Badab War Fiction – Ten Weeks Before Hour Zero

Posted: November 11, 2014 in 40k, Badab War, Wargaming

From the Transcript of Sergeant James W. Reed
Bravo Company 2nd Platoon “Delta Dogs” – 10 weeks before war

I knew that something was not normal when they had my work detail report to the gymnasium after breakfast chow.  The gymnasium was where they made you go when someone was in trouble or some kind of out of the ordinary transfers were going down.

My detail and I walked the corridors leading to the gymnasium in a single file line, just like the ords demanded.  Ords was short for Orderlies; a term we used to describe our guards.  No need causing trouble or a stir, especially if we were already in for some deep shit already.

When the doors opened and we were ushered in, the first thing that stood out to me was that there were a lot of us gathered which was definitely not normal.  Standard prisoner protocol is to not have more than a dozen or so of us in an area at a time; makes it harder to police us and put down any potential riots or any shit that we want to cause.

The gym was packed with what looked like a few hundred of us.  They had us lining up, and forming a kind of column facing each other.  Each column had about three lines of prisoners each, kind of like some army shit.  I say army shit because the reason they were not afraid to pack us all together in one place like that was apparent as soon as you walked through those doors.

They had a whole squad of army guys pointing rifles at us when we entered.  Any thought of causing a ruckus or messing around pretty much went away when we saw that.

The other thing I noticed is that for a big place with all of us lined up in, the only noise was the sound of feet moving and ords telling prisoners which line to fall into.  Every now and again someone would mutter under their breath asking their buddy in front or behind them if they knew what the fug was going on, but of course none of us did.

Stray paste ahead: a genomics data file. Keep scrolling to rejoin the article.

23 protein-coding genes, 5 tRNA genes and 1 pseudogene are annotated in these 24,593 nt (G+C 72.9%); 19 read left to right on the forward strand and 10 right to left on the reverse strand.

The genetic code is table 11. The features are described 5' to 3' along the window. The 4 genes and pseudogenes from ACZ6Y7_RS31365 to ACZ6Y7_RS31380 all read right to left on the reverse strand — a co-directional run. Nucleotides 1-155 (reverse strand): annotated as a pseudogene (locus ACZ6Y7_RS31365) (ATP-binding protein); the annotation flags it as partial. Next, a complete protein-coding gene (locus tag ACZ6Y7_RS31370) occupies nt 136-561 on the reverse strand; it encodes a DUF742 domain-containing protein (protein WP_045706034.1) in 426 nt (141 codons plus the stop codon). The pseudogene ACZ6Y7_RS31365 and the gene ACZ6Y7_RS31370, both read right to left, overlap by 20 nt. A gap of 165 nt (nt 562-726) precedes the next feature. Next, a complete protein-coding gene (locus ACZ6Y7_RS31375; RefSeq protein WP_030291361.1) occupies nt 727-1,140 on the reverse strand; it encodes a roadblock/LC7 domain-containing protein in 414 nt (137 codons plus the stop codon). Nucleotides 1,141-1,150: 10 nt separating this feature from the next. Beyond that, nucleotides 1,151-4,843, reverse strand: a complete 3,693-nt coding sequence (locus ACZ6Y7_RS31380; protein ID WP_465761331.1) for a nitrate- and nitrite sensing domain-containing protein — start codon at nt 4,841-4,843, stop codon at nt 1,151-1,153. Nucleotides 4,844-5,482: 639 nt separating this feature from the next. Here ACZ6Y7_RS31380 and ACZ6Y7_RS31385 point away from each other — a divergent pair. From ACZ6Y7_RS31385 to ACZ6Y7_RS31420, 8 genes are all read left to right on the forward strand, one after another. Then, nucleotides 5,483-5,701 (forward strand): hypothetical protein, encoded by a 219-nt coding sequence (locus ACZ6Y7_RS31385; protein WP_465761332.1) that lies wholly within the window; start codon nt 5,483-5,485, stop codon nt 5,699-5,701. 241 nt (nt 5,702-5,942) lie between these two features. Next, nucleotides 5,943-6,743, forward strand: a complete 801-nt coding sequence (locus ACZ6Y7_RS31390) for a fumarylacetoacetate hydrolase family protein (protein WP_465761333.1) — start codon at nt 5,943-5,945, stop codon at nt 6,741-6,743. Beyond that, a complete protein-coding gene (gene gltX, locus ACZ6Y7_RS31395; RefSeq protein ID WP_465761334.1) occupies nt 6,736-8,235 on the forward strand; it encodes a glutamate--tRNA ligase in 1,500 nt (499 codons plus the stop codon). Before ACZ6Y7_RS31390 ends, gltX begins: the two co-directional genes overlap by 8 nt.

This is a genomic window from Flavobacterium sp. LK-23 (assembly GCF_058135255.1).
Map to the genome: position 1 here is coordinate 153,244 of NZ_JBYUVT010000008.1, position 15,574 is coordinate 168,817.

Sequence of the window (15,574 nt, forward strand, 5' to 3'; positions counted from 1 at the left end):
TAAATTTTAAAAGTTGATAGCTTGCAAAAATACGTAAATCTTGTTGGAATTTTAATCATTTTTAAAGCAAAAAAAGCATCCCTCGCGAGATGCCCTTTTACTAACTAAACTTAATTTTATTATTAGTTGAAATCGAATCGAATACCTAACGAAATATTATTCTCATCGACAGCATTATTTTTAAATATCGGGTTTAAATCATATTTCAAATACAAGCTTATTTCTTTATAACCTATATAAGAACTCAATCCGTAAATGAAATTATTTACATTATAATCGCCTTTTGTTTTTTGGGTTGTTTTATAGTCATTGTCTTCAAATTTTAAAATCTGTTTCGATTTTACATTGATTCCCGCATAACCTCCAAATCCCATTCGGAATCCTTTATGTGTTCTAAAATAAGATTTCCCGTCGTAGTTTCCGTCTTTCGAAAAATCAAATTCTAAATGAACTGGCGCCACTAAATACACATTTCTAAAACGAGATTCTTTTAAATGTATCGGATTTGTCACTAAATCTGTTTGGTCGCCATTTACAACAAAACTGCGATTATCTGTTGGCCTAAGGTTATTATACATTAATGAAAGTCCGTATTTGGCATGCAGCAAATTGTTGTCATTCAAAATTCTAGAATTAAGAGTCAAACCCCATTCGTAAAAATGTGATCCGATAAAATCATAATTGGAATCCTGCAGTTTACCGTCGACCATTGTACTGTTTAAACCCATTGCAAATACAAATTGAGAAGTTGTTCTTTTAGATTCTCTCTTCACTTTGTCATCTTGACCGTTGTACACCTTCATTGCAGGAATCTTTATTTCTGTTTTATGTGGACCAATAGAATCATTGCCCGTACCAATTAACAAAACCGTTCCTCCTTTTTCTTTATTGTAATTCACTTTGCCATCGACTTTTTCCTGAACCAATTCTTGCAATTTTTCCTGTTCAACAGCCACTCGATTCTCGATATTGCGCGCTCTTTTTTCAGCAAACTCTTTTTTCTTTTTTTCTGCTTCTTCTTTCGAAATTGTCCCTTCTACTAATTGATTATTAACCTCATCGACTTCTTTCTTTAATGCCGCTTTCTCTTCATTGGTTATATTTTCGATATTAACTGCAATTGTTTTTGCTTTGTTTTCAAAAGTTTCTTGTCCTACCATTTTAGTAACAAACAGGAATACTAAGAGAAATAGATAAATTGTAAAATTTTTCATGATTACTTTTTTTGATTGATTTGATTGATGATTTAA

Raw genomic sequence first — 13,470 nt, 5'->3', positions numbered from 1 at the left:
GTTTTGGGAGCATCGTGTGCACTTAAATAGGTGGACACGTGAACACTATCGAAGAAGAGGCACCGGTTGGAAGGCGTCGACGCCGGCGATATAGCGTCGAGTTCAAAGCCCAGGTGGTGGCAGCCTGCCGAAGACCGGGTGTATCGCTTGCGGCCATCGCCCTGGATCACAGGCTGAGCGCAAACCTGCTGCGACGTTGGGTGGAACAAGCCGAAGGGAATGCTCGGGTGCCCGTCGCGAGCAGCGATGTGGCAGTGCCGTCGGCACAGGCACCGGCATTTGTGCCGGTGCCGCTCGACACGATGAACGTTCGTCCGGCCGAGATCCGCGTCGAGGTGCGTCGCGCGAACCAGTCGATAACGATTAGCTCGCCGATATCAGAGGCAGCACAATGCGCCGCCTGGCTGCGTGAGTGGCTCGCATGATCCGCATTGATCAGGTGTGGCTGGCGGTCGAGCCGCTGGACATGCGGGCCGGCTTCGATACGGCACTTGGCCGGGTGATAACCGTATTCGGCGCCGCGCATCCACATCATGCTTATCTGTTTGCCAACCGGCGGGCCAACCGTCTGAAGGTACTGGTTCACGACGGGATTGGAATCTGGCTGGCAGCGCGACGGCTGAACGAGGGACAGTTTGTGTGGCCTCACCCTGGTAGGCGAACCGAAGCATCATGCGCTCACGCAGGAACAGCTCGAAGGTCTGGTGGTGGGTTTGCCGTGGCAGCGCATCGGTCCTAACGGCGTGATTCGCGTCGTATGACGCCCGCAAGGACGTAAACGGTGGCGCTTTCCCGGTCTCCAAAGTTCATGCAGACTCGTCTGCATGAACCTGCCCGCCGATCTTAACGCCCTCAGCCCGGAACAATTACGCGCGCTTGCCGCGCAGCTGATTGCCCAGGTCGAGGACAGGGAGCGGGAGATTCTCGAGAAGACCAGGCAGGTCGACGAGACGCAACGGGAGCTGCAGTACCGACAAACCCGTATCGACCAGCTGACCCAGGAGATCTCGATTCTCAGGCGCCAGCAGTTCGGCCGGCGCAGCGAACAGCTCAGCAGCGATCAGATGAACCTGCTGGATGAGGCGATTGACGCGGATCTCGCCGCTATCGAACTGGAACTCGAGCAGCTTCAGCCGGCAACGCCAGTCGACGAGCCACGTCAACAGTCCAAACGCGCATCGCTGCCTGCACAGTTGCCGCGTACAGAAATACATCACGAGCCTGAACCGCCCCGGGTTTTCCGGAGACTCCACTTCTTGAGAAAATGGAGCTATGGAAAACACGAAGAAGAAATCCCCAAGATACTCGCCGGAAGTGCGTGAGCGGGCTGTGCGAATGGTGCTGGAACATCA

I think we all had the feeling of what was going down though.  We aint stupid.  We may be criminals and we may have done some bad stuff in our lives, but a lot of us weren’t that stupid to not see what was going on.  There was some shit going down somewhere close, and we had just been recruited into the army to fight whatever it was that had stirred the hornet’s nest.

My buddy Cooper asked what was going on and another guy behind him confirmed what many were thinking.  “We just got enlisted into some shit.”  The dude said.  A few of us nodded.  You hear about it happening a lot, prisoners getting roped into service in the guard and promised their freedom.  Truth is that a trooper has an expected life span of roughly eight minutes on the battlefield, and prisoner conscripts about half that.  Freedom my ass.  The only freedom you could expect was at the end of the barrel of some ork’s stubber.

I didn’t know then what was to come, but boy I tell you… we would have welcomed fighting some orks over what command threw us up against.

So after a bit they have us all standing in this formation in the gymnasium.  Everyone’s looking around at the guys next to them and there’s this impending doom on everyone’s mind.  Some of the guys start asking questions and getting a bit lippy, but the ords knock the noise down pretty quickly.  They feel a bit more confident with all of the army’s rifles on us and to tell you the truth, none of us were really keen on testing their marksmanship.

The main doors to the gymnasium opened up with a bang and in walks some guys dressed up in dress uniform.  Medals are all shiny, ribbons displayed, their rank reflecting off of the lights overhead.  These guys look super serious and those of us that can see them come in figure that we are about to get some confirmation on what is going down.

So there we are all standing around, and the guys that had served in the military assume a disciplined stance, while the rest of the guys are still all loose and milling about.  What appears to be the head guy slowly walks in between the two formations that are facing each other, and starts inspecting us.  He holds a tall grey peaked military cap in his gloved hand, and the other hand rests on the pommel of a sword that he has belted.  Behind him, a freakishly large ogryn dressed up in his ceremonials keeps pace and the both of them are eyeballing us all without saying a word.